After wrapping up a pretty successful 2010 race season with the Cleveland Fall Classic Half-Marathon over a week ago, I toyed with the idea of turning things back on again to run the Austin Marathon in February. While the idea of having a big goal with a shorter time frame and being able to join (and maybe push, or probably be pushed by) Joe Maruchella of Joe Runs for Dom fame, and meet other Dailymile friends such as Jeni Henrickson, Brian Adkins, Erin Ruyle and others (plus, staying with my brother, who I haven’t seen in a few years) holds a lot of appeal, I’m leaning against doing it. I was kind of looking forward to over a month of free running to experiment with different approaches, while reading Daniels’ Running Formula and Pfitzinger’s Advanced Marathoning to plot a new training approach for the Cleveland Marathon in 2011. Additionally, with the annual family vacation to Marco Island planned over the New Year’s holiday and my wife traveling to Boston for a conference for 11 straight days in January, plus the impending Cleveland winter, ramping up for a late February marathon to deliver the type of performance I’d want to (in other words, sub-3:00) just doesn’t seem feasible.
That being said, I’d really like to continue the momentum and not lose much of the fitness I’ve built through this year in the period before my formal marathon training begins after my wife’s trip. More than that, there are a few weaknesses that I’d like to work on while I have the opportunity to do so:
- Speed: Yes, I know this may sound silly when you can turn out 800’s in sub-3:00 on a regular basis. But the reality is I feel that I’ve hit a bit of a plateau on speed work results, with additional effort at 800’s, 1600’s, and long hill intervals not yielding much in the way of further gains.
- Pace sense and discipline: I’ve become very reliant on my Garmin to tell me how fast I am going and have lost (or never really built) a good intrinsic sense of pace. You can argue this isn’t really that important, but being able to judge the effort relative to pace is still a helpful skill to be able to make quick adjustments during a race or training run.
- Finishing strong: I still tend to hit a wall in marathons or when I do long training runs and push the pace. While this may be related to calorie intake (which is something I should experiment with as well), I feel that it can’t hurt to get better at pushing the pace on tired legs and with a weary mind.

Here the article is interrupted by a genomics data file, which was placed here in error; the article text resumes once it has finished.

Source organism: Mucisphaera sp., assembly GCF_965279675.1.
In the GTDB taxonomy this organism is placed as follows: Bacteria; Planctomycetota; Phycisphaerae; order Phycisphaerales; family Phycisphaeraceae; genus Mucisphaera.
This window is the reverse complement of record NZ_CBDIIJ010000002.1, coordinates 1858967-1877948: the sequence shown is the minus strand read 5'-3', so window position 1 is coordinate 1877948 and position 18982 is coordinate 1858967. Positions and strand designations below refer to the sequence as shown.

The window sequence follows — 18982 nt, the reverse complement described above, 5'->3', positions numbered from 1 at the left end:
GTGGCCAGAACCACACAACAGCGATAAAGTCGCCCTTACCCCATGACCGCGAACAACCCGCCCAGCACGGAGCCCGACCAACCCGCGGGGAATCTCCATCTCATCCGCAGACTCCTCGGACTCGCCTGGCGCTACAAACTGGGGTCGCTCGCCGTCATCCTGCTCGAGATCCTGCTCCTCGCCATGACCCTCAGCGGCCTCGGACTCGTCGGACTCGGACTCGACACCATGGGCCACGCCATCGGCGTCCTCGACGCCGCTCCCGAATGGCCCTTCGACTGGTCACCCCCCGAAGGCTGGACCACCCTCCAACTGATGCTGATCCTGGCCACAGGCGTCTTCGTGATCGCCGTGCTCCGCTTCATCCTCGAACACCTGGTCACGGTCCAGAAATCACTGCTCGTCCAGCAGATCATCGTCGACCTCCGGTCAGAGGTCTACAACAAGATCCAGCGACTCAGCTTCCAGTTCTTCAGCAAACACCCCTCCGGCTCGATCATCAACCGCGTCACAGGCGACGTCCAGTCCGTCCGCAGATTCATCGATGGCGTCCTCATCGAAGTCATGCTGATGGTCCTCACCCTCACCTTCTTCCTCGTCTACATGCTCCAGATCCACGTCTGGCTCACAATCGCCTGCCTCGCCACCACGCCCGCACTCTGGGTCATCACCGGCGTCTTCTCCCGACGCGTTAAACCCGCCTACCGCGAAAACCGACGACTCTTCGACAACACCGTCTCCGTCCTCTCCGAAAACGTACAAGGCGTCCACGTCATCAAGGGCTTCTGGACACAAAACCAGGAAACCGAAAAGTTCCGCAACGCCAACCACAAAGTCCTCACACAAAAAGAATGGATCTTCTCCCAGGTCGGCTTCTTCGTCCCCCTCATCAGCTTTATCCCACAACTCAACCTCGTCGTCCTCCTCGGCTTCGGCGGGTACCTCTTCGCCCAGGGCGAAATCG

With improvements in these areas in mind, here are the types of runs I’m going to do more of during these seven (or so) weeks, doing less (or no) 800 or 1600 or long hill intervals. I’m also going to attempt to be more unstructured in these runs, hitting them when the time, energy, and mood allow – there will be no printed schedule. Yes, my bias will still be towards a rest day on Sunday and speed work on Monday, and my schedule makes getting to the Rec Center for strength training easier on some days, but I’ll still seek the opportunities to shake the routine up where possible, also mixing in more lunch or postdusk runs (also to help catch up on some sleep during this period).
- 100m and 200m strides and intervals – I’d like to really focus on form and outright speed during these workouts, doing them on the track whenever possible. Since the track is roughly 3 miles from my home, this makes for a good total run of 8-10 miles, in which I can also focus on finishing strong on fatigued legs with some marathon-pace work.
- Short hill sprints – to help build leg strength without overtaxing aerobic capacity, I’d like to shift to shorter (10 seconds or so) sprints up steep hills.
- “Rhythm” runs – as opposed to doing strict marathon- or half-marathon-paced work, I’d like to mix in some runs of 6-10 miles where I start at an easy pace and finish at 5K pace with a steady progression on mile splits. This can help with finishing strong as well as getting a better feel for pacing.
- Lydiard-style running by feel – while I’m still not a fan of running naked (sans Garmin), I have taken to hiding it under my sleeve on some runs and trying to guess my pace by feel (as well as hold it steady, not including the impact of hills). I’d like to do some of my long runs (2 hours or so) this way, as well as mix in some 60- or 90-minute runs. One challenge I have to figure out with this approach is dealing with the fact that “fast” feels very different at 4:30AM than it does at lunch or 9:00PM.
On top of this, I’d like to hit the Rec Center for strength and core training twice per week (I’d love to do it three times per week, but it’s just not feasible given our morning schedule), make drills during my cool-down a more regular routine, and still do some tempo runs, particularly at lunch. There will be no written schedule, no weekly mileage goals – the only mileage goal is to pass 2000 for the year, which is likely to happen by mid-December anyway. I’m not going to get concerned if my miles dip down to 30 in a given week, or panic if I push over 50 when I’m feeling good and have a favorable schedule and weather conditions. Heck, I may even experiment with the heart rate monitor for my Garmin. And I’m going to enjoy the process of simultaneously adding variety while working on some relative areas of weakness. When our vacation or my wife’s travel limits the time I have to run, I’ll treat it as a great opportunity to practice some of the mini-workouts suggested by online running coach Jason Fitzgerald.
Oh, and as Ann Brennan reminded me in her post on holiday resolutions, I’m going to focus on keeping my diet under control during the holidays too. Limited amounts of Christmas Ale, as few sweets as possible, and avoid, especially, the vending machines at work (which I have been quite good at for months). And no more snarfing down Jelly Belly’s before beds. They are not the fuel that I convince myself they are.